Case: Inverness Medical Switzerland GmbH v MDS Diagnostics Pty Limited  FCA 108.
Inverness owns four patents related to a device for pregnancy testing at home. Inverness alleged that a number of respondents, collectively referred to as MDS, infringed its patents. The patents in question involved a parent with two divisionals and a separately filed patent. MDS challenged the validity of all four patents on the grounds of lack of utility and sufficiency.
To summarize the result:
- Claim 1 of the first patent is infringed.
- Claim 1 of the second patent is infringed.
- Claims 1 to 4 of the third patent are invalid for lack of novelty. The third patent has expired.
- Claims 1 and 22 of the fourth patent are invalid for lack of novelty and should be revoked.
- Dr Appanna is personally liable for the infringement as a joint tortfeasor.
- Dr Appanna is liable under s 13(1) of the 1990 Act for authorising infringement.
Key issues were the meanings of certain terms. One of those terms was "specific binding reagent" which appeared as part of an essential integer of the claims. This term was important because it appeared that the only difference between the MDS kits and the example in the first patent was that the antibodies are reversed in the MDS kits. Inverness said that the reverse use of the antibodies made no difference.
Inverness asserted that the term meant the reagent could bind not only to the analyte sought to be detected, but also to other molecules related to the analyte. MDS asserted that the reagent will preferably bind only to the analyte and to no other molecule in the sample. Bennett JJ found that normal English usage in the field of immunology supported both positions. So she turned to the specification of the parent patent. She held that the specification appeared to draw a distinction between specificity and a specific binding reagent. "Specificity" defines the ability of the reagent to identify only that reagent. "Specific binding reagent" defines the characteristic that ensures that the reagent does bind with the analyte in a specific way. For example, the specification recognised the existence of cross-reactive immunoassays and made reference to antibodies that would cross-react with molecules other than the target antigen. That is, the reagents were not absolutely specific. MDS countered by finding examples in the specification where the word "specific" was not used, such that the use of that word would indicate a preferable binding. But Bennett held that it was equally likely that the claim included rather than excluded a particular embodiment of the invention. She did not accept that there was a deliberate differentiation. Furthermore, she pointed out that the specification used the term "highly specific" which did not mean "mono-specific".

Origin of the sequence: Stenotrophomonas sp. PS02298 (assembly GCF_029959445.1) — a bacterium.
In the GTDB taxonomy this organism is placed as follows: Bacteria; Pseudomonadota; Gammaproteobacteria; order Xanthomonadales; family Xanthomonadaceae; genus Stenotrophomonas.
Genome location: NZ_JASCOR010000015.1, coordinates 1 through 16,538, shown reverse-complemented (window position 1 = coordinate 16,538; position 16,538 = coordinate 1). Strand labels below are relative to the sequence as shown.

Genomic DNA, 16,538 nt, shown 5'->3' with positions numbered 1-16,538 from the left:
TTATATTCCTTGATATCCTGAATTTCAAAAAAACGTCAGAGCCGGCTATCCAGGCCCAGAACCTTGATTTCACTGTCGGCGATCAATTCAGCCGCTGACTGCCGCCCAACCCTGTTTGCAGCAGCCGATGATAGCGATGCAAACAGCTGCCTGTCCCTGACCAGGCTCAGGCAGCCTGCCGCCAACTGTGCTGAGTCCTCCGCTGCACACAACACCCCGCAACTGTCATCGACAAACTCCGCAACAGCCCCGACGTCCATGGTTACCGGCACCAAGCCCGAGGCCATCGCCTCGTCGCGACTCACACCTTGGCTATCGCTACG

In summarising this part of the judgement, Bennett held that the "untutored" approach of using the word "specific" as an adjective to describe a type of binding reagent should be rejected. The reasons included the manner in which the specification used the expression "specific binding reagent". The specification recognised the concept of degrees of specificity. The specification set out examples of antibodies which were not mono-specific.
Another term which was relevant was "dry porous carrier". It was part of an essential integer of the four patents. Inverness said that the specification focused on the function of the carrier rather than on the physical form of the carrier. So the term covered a single body or a number of discrete bodies. MDS on the other hand said that the term was limited to a a single continuous piece of material. The term was important, because the MDS device contained a number of dry, porous discrete pieces.
Bennett pointed out that the specification referred to the the carrier as a strip or sheet, but only as a preferred embodiment. The term was used in claim 1. Claim 9, dependent on claim 1, limited the carrier to a strip or sheet of porous material. This meant that claim 1 envisaged a broader interpretation. So she found that the MDS device contained a dry porous carrier within the meaning of claim 1.
Claim 1 of the first and second patents were found to be infringed.
Yet another term which came under scrutiny in the third patent was "within said casing". The claims of the third patent contained the integer of a ‘bibulous sample liquid receiving member within said casing to receive sample liquid applied to said application aperture’. The issue was whether the word "within" meant only "wholly within" as contended by MDS or also "partly within" as contended by Inverness.
MDS relied on the Oxford English Dictionary meaning of "within". Inverness responded by pointing out that figures 8 and 9 in the specification showed an embodiment with the sample member protruding from the casing. Bennett pointed out that the specification did not use the word "within" when describing figures 8 and 9. However, the specification did use the word "within" when describing a position of a carrier strip depicted as wholly within a casing. So Bennett concurred with MDS.